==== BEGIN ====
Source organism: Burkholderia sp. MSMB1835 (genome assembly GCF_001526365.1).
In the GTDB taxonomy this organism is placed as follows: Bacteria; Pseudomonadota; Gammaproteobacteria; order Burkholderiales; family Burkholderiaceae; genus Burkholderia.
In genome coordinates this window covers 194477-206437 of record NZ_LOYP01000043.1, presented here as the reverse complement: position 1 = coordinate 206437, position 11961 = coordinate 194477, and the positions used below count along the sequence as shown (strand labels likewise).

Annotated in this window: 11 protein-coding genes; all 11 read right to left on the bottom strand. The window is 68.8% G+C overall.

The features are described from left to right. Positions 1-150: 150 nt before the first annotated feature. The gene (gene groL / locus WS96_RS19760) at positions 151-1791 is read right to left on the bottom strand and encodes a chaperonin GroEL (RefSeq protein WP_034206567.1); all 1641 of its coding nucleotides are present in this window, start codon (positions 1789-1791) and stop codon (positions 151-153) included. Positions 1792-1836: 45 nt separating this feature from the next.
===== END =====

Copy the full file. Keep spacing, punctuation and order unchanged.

Source organism: Burkholderia sp. MSMB1835 (genome assembly GCF_001526365.1).
In the GTDB taxonomy this organism is placed as follows: Bacteria; Pseudomonadota; Gammaproteobacteria; order Burkholderiales; family Burkholderiaceae; genus Burkholderia.
In genome coordinates this window covers 194477-206437 of record NZ_LOYP01000043.1, presented here as the reverse complement: position 1 = coordinate 206437, position 11961 = coordinate 194477, and the positions used below count along the sequence as shown (strand labels likewise).

Annotated in this window: 11 protein-coding genes; all 11 read right to left on the bottom strand. The window is 68.8% G+C overall.

The features are described from left to right. Positions 1-150: 150 nt before the first annotated feature. The gene (gene groL / locus WS96_RS19760) at positions 151-1791 is read right to left on the bottom strand and encodes a chaperonin GroEL (RefSeq protein WP_034206567.1); all 1641 of its coding nucleotides are present in this window, start codon (positions 1789-1791) and stop codon (positions 151-153) included. Positions 1792-1836: 45 nt separating this feature from the next.